The chief justice ultimately found that California’s donor law “was not narrowly tailored to the state’s objective.”

But in a dissenting opinion, the court’s liberal justices pushed back on the majority’s reasoning.

Justice Sonia Sotomayor, joined by Justices Elena Kagan and Stephen Breyer, wrote that the court has long held parties don’t have standing to sue if the complaint asserts only a “subjective ‘chill’” on free association rights.

“Today’s analysis marks reporting and disclosure require­ments with a bull’s-eye. Regulated entities who wish to avoid their obligations can do so by vaguely waving toward First Amendment ‘privacy concerns,’” Sotomayor wrote.

The Barack Obama appointee added, “It does not matter if not a single individual risks experiencing a single reprisal from disclosure, or if the vast majority of those affected would happily comply. That is all irrelevant to the Court’s determination that California’s Schedule B requirement is facially unconstitutional. Neither precedent nor common sense supports such a result.”

In a statement, Americans for Prosperity Foundation CEO Emily Seidel praised the high court’s ruling as a decision that will protect Americans from “being forced to choose between staying safe or speaking up.”

“The ability to maintain one’s privacy makes it possible for people to join together in causes and movements,” she said. “Especially given how polarized our country has become, the work of addressing injustice and advocating for change is hard enough without people facing fear of harassment and retaliation from the government and from potentially violent opposition.”

California Attorney General Rob Bonta expressed his disappointment in a statement Thursday.

“Stripping our office of confidential access to donor information – the same information about major donors that charities already provide to the federal government – will make it harder for the state to fight fraud and prevent the misuse of charitable contributions,” he said. “Despite this unfortunate news, we will continue our work to ensure that California’s nonprofits are following the law, and that charitable assets are protected.”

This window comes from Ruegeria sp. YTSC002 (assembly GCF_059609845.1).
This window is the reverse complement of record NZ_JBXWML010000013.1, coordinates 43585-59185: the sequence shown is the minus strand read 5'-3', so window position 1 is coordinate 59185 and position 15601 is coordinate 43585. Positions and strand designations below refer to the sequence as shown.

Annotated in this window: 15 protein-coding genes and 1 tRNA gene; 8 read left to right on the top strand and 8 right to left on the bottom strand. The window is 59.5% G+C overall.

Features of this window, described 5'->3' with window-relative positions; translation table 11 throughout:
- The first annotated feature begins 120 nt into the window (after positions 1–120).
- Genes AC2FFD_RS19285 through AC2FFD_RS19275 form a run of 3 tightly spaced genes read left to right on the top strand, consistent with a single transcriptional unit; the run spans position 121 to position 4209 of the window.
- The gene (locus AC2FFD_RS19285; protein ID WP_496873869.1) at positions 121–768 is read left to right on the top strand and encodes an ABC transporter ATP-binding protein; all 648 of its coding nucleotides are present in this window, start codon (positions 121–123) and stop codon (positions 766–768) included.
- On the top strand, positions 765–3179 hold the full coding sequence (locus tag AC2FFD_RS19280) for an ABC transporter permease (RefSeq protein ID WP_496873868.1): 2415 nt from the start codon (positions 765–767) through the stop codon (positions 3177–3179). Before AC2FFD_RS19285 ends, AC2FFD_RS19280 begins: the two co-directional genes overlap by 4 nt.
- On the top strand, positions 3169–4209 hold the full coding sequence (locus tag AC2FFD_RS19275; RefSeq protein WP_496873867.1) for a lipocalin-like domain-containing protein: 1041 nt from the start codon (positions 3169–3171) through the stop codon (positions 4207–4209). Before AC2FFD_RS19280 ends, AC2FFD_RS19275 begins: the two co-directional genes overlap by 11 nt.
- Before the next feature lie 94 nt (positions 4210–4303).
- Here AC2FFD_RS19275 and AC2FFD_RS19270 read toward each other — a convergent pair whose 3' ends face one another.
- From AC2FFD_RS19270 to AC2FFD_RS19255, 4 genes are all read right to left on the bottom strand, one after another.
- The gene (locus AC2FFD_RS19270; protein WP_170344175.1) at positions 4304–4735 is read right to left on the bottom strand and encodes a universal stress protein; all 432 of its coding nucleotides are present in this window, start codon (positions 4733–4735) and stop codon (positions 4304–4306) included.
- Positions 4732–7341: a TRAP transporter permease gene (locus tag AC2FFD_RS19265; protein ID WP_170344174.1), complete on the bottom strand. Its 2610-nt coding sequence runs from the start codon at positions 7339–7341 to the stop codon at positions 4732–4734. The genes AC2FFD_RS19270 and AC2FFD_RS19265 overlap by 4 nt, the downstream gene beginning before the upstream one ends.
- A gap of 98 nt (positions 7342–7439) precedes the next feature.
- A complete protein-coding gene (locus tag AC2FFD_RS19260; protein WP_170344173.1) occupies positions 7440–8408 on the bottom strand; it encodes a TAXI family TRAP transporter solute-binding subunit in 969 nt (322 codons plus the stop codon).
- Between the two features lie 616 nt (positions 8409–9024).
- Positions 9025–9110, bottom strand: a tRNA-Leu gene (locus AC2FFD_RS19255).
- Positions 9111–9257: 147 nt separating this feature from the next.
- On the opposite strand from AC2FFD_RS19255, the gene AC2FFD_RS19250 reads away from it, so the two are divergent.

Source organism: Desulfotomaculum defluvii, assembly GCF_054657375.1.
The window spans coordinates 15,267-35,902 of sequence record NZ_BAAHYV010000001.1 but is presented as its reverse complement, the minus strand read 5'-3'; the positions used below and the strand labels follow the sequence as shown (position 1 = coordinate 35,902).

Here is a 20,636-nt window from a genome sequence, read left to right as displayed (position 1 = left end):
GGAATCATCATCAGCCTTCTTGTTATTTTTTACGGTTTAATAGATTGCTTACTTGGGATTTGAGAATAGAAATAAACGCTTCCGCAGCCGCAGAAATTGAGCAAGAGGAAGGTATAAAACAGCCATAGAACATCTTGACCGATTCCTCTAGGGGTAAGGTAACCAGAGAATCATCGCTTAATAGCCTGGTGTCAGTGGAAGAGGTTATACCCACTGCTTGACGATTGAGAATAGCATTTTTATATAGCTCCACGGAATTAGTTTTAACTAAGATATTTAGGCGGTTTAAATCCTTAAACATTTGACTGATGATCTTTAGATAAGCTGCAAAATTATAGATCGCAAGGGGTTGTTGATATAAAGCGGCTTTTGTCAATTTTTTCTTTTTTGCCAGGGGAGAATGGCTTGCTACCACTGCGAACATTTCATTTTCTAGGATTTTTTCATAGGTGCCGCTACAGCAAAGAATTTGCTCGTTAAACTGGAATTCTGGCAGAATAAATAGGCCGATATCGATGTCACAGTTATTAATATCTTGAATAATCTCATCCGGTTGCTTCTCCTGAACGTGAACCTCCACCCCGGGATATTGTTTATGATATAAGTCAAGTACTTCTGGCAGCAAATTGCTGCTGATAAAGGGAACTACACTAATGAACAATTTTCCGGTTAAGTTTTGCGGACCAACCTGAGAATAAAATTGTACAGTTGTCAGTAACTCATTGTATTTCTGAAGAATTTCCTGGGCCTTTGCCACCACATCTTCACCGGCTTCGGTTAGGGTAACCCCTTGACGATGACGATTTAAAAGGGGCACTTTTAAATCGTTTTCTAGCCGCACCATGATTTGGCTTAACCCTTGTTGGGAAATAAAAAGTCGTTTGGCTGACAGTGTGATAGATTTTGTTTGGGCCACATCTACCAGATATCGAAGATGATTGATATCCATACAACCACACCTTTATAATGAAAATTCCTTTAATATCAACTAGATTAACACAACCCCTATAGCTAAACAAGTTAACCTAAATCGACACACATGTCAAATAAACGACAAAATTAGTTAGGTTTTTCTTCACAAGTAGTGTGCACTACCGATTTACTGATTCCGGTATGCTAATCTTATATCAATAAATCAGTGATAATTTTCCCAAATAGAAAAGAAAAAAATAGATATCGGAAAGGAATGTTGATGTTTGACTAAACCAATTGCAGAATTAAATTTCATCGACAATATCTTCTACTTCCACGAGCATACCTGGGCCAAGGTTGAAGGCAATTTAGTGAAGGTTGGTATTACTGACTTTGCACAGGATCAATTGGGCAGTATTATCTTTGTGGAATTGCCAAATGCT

Praise for the decision came from groups on both sides of the aisle that voiced concern over the data collection.   

“On cusp of Independence Day, #SCOTUS vindicated that most cherished American freedom: the freedom of association—including right not to have the govt bother you about your associations, or facilitate neighbors’ harassment of you for them,” Ilya Shapiro, vice president of the libertarian Cato Institute, wrote in a tweet posted shortly after the ruling was issued.

Brian Hauss, staff attorney with the ACLU, similarly said the ruling “affirms the right of people to associate anonymously, where the government cannot show that it needs disclosure to further an important interest.”

But not everyone was pleased by the ruling. Gautam Hans, law professor at Vanderbilt University and founder of the school’s Stanton Foundation First Amendment Clinic, slammed the precedent used in the majority opinion, specifically the court’s 1958 decision in NAACP v. Alabama striking down a state law requiring the civil rights group to disclose the names of its members.

“I will have to do a lot of screaming into the void today to deal with the fact that the Court effectively treats as equivalent the suffering of NAACP members during the 1950s to the *potential* — not even alleged — suffering of rich donors who buy elections,” he wrote on Twitter, echoing Sotomayor’s dissenting opinion.  

“Justice Sotomayor says it in a much more measured way than me, of course,” he added.

But others thought the NAACP link was warranted, including attorney Mike DeGrandis of the New Civil Liberties Alliance, which filed an amicus brief in the case.

“A bedrock of the civil rights movement for more than 60 years—has been revitalized,” he said in an emailed statement. “In an age of political polarization, it is heartening to know that governments cannot chill our First Amendment civil rights with state-sponsored cancel-culture. 

Thursday’s release of opinions marked the end of this year’s Supreme Court session. The next term begins in October.

Follow Brad Kutner on Twitter